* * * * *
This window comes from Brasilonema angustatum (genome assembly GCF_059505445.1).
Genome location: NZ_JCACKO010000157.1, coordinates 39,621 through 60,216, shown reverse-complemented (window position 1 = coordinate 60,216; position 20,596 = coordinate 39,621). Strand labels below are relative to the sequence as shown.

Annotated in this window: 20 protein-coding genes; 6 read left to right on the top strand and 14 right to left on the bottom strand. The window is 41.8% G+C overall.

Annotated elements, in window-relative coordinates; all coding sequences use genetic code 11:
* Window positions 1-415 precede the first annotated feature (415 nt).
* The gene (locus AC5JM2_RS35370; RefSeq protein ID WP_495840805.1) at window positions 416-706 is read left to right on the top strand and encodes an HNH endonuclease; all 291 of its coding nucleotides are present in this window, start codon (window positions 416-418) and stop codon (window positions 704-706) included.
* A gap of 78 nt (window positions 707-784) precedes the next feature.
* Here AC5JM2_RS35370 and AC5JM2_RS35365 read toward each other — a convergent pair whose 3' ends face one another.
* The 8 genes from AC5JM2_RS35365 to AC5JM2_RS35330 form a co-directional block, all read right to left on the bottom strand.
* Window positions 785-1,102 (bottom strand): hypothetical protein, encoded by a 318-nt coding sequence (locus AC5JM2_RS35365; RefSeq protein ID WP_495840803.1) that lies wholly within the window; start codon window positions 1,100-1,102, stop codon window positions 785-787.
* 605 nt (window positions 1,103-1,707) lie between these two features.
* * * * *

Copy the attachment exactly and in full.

This window comes from Brasilonema angustatum (genome assembly GCF_059505445.1).
Genome location: NZ_JCACKO010000157.1, coordinates 39,621 through 60,216, shown reverse-complemented (window position 1 = coordinate 60,216; position 20,596 = coordinate 39,621). Strand labels below are relative to the sequence as shown.

Annotated in this window: 20 protein-coding genes; 6 read left to right on the top strand and 14 right to left on the bottom strand. The window is 41.8% G+C overall.

Annotated elements, in window-relative coordinates; all coding sequences use genetic code 11:
* Window positions 1-415 precede the first annotated feature (415 nt).
* The gene (locus AC5JM2_RS35370; RefSeq protein ID WP_495840805.1) at window positions 416-706 is read left to right on the top strand and encodes an HNH endonuclease; all 291 of its coding nucleotides are present in this window, start codon (window positions 416-418) and stop codon (window positions 704-706) included.
* A gap of 78 nt (window positions 707-784) precedes the next feature.
* Here AC5JM2_RS35370 and AC5JM2_RS35365 read toward each other — a convergent pair whose 3' ends face one another.
* The 8 genes from AC5JM2_RS35365 to AC5JM2_RS35330 form a co-directional block, all read right to left on the bottom strand.
* Window positions 785-1,102 (bottom strand): hypothetical protein, encoded by a 318-nt coding sequence (locus AC5JM2_RS35365; RefSeq protein ID WP_495840803.1) that lies wholly within the window; start codon window positions 1,100-1,102, stop codon window positions 785-787.
* 605 nt (window positions 1,103-1,707) lie between these two features.